Saturday, July 18, 2015

Note: Live animal display hours at the Oread have changed to be 8:30am-6 pm daily during the confernce, Friday, Saturday and Sunday.

The KU Biodiversity Institute will celebrate 100 years of amphibian and reptile research this month with an international herpetology conference, exhibitions and a variety of educational public events.

KU will host more than 425 scientists and students for the 58th annual meeting of the Society for the Study of Amphibians and Reptiles from July 30–Aug. 2. Single-day and full-conference registration and program information are available on the Biodiversity Institute’s SSAR 2015 meeting website.

Conference highlights include talks by world-famous biologists, including KU alumnus and National Academy of Sciences member David Hillis of the University of Texas at Austin, renowned snake expert Harry Greene of Cornell University, Madagascar explorer Miguel Vences of Technical University of Braunschweig in Germany, and amphibian conservation advocate Tyrone Hayes of the University of California, Berkeley. There are academic sessions and symposia, a reception honoring distinguished senior herpetologists, a live auction of historical herpetological memorabilia, and tours of the Fitch Reservation at the KU Biological Field Station and herpetological collections of the Natural History Museum.

The conference also offers two events for the community to explore herpetology. One is a live animal exhibition at the Oread Hotel that includes the majority of Kansas’ non-venomous reptile and amphibian species. The exhibit is a Sternberg and Kansas Herpetological Society event presented in conjunction with the SSAR meeting. It will be open to the public daily in Gathering Room 1 during the conference.

Another event consists of two multimedia presentations featuring spectacular wildlife photography and music. The presentations will be offered 9:30-11 p.m. July 31 and 8-9:30 p.m. Aug. 2 at the Woodruff Auditorium in the Kansas Union. Both presentations will feature the renowned herpetological imagery of David Dennis and Eric Juterbock. In one show, viewers will explore the “Amphibians of the Appalachians” through stunning photographs of the region’s spectacular frogs and salamanders. The second show, “Herpetologists Past and Present,” will take readers on a colorful and informative journey through the lives of herpetologists. Both shows are free and open to the public.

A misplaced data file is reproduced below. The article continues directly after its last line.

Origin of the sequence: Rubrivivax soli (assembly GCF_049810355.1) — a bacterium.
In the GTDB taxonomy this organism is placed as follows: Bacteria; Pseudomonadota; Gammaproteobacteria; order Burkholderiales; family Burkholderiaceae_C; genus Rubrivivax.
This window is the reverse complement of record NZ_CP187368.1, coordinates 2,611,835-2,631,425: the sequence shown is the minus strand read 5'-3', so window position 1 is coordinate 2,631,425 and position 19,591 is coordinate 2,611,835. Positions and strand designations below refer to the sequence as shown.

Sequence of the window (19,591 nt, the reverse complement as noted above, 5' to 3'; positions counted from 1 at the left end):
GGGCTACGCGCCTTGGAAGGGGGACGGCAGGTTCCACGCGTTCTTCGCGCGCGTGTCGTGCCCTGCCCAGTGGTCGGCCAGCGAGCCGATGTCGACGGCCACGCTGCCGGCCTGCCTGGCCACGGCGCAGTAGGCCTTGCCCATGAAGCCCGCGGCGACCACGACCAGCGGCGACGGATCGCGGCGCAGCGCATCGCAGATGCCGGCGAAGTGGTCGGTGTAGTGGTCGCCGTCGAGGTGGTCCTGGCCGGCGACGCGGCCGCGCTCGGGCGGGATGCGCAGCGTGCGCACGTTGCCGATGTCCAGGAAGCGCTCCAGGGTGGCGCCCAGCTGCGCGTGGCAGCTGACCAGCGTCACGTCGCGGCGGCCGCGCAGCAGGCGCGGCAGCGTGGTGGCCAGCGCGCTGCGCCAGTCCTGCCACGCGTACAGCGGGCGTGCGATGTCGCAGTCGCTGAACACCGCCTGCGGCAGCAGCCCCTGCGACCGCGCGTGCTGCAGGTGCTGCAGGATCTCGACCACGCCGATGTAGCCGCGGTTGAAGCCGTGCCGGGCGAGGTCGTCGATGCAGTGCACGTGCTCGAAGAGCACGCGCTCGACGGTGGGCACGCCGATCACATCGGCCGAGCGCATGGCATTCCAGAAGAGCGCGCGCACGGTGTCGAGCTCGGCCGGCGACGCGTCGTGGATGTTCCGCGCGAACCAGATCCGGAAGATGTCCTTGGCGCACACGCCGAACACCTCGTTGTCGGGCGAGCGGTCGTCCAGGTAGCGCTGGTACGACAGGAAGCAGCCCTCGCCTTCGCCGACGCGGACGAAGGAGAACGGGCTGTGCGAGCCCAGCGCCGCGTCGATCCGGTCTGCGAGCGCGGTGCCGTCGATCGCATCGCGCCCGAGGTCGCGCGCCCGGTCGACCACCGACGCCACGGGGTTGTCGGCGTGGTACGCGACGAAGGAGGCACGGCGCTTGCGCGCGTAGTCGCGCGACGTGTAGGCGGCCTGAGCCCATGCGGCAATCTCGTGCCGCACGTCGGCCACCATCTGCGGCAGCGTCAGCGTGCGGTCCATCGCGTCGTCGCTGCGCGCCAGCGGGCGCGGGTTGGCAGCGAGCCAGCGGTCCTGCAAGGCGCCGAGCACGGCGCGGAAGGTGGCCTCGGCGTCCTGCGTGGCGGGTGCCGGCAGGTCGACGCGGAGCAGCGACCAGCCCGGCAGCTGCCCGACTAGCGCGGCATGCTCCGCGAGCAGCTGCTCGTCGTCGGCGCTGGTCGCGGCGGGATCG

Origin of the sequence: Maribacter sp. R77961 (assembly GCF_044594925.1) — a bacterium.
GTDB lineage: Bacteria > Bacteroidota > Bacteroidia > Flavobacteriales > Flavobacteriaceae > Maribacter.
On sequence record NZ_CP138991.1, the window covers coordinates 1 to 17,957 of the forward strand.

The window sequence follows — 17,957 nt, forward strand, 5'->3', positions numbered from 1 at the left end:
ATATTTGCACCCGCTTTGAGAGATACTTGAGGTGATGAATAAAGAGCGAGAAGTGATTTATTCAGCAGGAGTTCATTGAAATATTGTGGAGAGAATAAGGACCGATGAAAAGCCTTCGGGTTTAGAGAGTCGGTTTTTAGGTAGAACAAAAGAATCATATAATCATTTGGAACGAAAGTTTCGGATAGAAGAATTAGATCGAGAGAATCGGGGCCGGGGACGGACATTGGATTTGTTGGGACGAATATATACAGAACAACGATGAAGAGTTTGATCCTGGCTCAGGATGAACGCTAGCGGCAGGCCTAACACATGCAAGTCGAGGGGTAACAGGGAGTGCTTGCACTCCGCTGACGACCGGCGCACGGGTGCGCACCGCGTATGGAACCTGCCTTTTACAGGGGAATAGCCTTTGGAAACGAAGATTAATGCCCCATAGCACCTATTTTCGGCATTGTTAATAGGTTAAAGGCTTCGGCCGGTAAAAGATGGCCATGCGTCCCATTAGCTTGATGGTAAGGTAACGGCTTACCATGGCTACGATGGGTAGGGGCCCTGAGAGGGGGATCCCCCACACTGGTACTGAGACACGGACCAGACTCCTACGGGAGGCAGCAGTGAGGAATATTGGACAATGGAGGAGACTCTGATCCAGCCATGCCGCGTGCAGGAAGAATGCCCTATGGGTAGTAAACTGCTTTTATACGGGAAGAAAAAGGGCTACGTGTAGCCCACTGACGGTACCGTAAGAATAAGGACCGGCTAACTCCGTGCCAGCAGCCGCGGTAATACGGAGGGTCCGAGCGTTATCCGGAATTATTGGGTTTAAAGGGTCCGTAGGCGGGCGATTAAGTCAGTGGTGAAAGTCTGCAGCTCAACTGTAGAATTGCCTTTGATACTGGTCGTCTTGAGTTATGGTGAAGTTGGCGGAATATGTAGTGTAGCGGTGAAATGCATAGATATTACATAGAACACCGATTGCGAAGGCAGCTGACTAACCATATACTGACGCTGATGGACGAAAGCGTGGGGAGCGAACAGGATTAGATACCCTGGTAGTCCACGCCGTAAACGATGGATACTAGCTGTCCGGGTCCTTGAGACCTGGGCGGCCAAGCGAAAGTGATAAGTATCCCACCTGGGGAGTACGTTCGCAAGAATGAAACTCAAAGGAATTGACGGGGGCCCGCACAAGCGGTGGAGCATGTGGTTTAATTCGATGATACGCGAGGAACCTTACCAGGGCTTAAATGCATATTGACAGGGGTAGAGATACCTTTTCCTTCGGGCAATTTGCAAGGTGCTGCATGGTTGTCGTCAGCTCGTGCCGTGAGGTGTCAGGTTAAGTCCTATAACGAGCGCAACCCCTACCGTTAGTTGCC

Beyond the conference, the Biodiversity Institute will encourage local residents to learn more about and celebrate the ecological role of amphibians and reptiles in Kansas. In that spirit, the Lawrence City Commission’s agenda for July 28 includes a proclamation declaring the week of July 27–Aug. 2 International Amphibian and Reptile Week.

This month the Society for the Study of Reptiles and Amphibians will publish “Herpetology at Kansas: A Centennial History,” by William Duellman, professor emeritus and a former curator of herpetology at KU.

Two new herpetology-focused exhibitions are now on view at the KU Natural History Museum. One is a new live animal display of lizards focused on anole lizards and their ecology. Another recently completed exhibition features student wildlife photography, field journals and maps describing a 2014 Kansas herpetology field course.

Scientists at KU have been studying amphibians and reptiles for more than 100 years. Alumnus Edward Taylor, who first published his research in 1915, helped begin what is now the fifth-largest amphibian and reptile collection in the world at KU. Today the collection includes 340,000 specimens representing 5,000 species from 156 countries, and it includes the largest collection of Kansas specimens in the state. KU herpetology curators and graduate students conduct collections-based research throughout the world, from across Southeast Asia to Africa to Latin America to Kansas.